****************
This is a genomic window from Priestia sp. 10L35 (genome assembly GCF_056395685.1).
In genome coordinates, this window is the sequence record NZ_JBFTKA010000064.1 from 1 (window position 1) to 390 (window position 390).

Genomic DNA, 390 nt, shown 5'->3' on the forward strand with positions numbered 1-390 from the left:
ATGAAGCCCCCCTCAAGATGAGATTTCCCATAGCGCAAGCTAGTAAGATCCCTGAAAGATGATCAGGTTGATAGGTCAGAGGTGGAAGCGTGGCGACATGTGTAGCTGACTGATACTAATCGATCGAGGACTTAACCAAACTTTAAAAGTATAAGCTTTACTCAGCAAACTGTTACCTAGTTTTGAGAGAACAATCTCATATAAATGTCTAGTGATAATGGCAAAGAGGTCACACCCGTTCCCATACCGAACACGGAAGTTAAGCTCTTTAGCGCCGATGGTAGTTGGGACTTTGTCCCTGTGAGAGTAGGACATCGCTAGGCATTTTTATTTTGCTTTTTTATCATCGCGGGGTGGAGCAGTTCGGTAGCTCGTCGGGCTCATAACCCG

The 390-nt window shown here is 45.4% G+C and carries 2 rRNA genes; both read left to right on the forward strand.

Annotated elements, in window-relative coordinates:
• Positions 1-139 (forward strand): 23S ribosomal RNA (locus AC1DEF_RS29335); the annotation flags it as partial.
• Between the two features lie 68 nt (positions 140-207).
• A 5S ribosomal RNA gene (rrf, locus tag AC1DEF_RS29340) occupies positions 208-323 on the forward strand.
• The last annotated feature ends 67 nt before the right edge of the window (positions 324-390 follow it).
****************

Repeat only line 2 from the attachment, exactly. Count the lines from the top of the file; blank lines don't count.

In genome coordinates, this window is the sequence record NZ_JBFTKA010000064.1 from 1 (window position 1) to 390 (window position 390).